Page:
The power to make and change policy occurs at the intersection of moral principles and public engagement. Moral values of fairness, justice, honesty, and compassion have the power to increase prosperity, health, and security for all. The choice that we have to cast off or out the poor, sick, weak, old, or other to obtain freedom or prosperity is a false teaching based in fear and aristocratic traditions. It is not only morally abhorrent, but it does great injustice the people whose labor and suffering built and continues to build our society. Even more, this core teaching of libertarian elitism is utterly dishonest and ultimately untrue.

Fair wages, fair treatment under the law, fair opportunities to learn, access to safe and reliable transportation, housing, medical care, and food are essential for a society that is truly free.

The freedom of the elite cannot come at the cost of the poor, the working class, minorities, and immigrants. Those are the very people who literally create the wealth of the rich with the labor of their hands, feet, backs, bones, muscles, sweat and blood. The rich may finance, but the poor are the ones that make the buildings in which the rich live, the roads they travel, the cars they drive, the food they eat, clothes they wear. They nurse them in ill health. They often protect them, entertain them, secure and serve them. None of these these people work with the intent to make the few free. They believe, that through their efforts, they make free themselves. Though, the common the result of the system they work within manufactures their captivity and sickness, at their own expense.

Do we see this, or do we remain blind? Do we work to set the oppressed go free, or do we double down on the chains and fetters of the systems and attitudes that keep them out of our sight because we fear, or because we are, the overseers?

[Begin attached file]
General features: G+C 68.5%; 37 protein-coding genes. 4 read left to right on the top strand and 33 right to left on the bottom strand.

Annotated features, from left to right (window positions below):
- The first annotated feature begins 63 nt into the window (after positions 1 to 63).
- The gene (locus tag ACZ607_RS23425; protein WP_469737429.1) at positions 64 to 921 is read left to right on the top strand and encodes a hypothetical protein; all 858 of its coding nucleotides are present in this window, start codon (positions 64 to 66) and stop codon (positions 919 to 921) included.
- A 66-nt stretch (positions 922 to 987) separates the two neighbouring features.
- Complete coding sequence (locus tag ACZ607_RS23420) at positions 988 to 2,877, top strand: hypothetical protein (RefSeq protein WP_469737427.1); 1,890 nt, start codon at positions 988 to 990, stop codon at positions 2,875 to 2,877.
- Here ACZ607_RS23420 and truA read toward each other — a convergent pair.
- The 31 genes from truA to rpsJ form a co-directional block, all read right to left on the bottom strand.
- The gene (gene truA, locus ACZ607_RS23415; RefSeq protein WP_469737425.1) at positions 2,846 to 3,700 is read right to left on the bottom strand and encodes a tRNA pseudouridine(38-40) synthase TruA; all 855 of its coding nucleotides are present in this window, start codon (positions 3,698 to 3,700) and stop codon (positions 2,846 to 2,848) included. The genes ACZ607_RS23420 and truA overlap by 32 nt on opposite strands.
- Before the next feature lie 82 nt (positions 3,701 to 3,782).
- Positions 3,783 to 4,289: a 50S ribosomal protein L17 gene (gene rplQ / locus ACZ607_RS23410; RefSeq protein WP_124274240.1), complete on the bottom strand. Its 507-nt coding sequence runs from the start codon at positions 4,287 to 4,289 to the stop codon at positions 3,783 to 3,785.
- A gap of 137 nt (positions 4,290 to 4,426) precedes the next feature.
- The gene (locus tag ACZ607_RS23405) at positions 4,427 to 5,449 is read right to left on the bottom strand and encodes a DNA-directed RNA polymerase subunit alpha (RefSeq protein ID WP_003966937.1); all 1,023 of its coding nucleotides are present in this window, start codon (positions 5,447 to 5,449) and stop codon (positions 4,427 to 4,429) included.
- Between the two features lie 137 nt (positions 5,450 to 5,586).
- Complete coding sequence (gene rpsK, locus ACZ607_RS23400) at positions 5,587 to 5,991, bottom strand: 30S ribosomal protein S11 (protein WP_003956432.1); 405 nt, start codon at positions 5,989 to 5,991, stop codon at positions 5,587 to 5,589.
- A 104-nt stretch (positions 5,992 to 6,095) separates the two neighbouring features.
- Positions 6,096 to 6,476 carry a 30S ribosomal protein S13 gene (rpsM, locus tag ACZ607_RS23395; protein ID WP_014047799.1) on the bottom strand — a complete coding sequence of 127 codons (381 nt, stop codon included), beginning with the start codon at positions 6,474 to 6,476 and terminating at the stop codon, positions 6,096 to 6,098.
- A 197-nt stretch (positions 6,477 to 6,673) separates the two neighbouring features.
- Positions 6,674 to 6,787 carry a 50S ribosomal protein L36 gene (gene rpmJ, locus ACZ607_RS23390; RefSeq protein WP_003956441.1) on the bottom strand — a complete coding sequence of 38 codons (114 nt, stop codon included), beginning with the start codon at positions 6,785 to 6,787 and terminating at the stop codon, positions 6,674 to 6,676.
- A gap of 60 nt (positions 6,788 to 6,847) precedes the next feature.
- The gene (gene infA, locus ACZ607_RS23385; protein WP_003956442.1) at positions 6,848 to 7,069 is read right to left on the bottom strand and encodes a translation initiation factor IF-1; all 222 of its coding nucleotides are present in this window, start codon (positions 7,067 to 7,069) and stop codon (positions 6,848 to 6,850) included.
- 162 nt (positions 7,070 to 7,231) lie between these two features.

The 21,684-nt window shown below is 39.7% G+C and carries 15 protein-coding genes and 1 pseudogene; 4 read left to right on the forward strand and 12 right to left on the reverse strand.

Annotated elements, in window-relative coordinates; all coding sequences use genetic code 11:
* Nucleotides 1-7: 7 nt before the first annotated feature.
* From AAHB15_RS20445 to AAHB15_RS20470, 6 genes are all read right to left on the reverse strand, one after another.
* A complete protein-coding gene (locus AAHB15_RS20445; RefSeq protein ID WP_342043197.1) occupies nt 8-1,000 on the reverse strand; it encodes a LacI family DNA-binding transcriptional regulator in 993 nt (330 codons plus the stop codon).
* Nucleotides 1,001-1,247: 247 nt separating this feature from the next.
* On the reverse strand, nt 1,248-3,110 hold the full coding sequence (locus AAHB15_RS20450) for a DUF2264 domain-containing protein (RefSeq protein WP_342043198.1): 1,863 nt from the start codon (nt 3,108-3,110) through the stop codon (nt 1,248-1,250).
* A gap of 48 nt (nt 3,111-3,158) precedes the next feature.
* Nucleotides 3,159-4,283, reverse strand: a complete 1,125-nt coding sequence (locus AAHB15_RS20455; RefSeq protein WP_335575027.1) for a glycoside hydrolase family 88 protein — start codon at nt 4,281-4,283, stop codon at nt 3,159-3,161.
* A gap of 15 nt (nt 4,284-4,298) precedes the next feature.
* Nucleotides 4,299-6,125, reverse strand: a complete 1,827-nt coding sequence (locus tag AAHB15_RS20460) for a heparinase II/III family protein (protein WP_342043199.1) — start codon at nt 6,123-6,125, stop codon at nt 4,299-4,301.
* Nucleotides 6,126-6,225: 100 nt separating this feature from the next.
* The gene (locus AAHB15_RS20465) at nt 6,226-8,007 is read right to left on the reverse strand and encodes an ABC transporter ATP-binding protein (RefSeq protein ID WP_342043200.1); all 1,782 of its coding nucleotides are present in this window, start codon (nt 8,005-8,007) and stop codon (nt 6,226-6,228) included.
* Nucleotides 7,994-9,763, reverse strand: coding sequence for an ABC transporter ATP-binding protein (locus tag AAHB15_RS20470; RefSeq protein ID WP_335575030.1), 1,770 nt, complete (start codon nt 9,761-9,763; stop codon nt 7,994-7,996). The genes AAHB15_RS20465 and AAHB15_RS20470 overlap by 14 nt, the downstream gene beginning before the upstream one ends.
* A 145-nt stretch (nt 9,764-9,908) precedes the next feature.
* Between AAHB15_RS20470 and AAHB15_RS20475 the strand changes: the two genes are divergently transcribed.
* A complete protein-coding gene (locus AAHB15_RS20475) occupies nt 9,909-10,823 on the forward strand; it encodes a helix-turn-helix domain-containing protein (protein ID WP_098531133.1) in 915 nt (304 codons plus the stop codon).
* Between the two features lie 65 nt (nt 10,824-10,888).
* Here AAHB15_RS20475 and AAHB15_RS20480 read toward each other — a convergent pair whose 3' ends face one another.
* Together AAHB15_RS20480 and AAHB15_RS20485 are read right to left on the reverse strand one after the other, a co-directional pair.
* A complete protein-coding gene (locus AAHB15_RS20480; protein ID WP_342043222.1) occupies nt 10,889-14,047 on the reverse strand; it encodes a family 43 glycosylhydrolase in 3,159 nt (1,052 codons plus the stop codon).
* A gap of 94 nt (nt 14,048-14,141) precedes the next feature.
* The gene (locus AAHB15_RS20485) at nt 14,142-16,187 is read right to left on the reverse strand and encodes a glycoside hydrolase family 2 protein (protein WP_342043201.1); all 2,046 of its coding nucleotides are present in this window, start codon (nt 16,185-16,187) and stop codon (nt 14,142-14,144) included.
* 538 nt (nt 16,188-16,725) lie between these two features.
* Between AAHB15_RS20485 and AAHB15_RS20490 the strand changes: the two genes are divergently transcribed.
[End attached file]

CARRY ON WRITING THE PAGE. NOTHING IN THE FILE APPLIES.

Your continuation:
We are called to witness, and to release, not to resist.

We cannot be defined by that which we oppose. When we start defining ourselves by what we are doing, what we are working to achieve, we reclaim our power and focus our efforts.

Let us be The Witness. Let us be the Voice bringing good news to the Poor. Let us be the Healers of the sick, and let us be the Liberators of the oppressed. Let us be the humble, stalwart, masses back doing the work that must be done in small ways everyday until these small ways become the mass movement that reawakens and quickens our national soul, a soul that seems to be sick and slumbering.

We don’t resist injustice. We overcome it. We are not The Resistance.

We are Architects, Constructors, Artisans, Voices, Dreamers, Doers—and most of all—we are Makers.

We are The Makers of a just, fair, free, and well America.

We are doing the work of making liberty and justice for all.

The work of making liberty and justice standard, common, expected—the default setting—for all.

If you want prosperity, to unlock American potential and pride, to unleash the strength of our nation as a force for good in the world, we must make the work of justice first in our hearts, our minds, and our bodies, everyday in all the small ways and things that matter so much.

Make justice your first work, and you make America better.

Keep making justice. Keep bringing the good news to the poor, keep making the sick well, keep freeing the oppressed.

Reclaim what it is to make America. America was never about harkening back, America is about moving forward. Not great again, but better always.

Better Always. In ways small and large. In efforts personal and actions global.

Always More Just.

Always More Free.

Always More Well.

Always more Prosperous.

Let us make it so.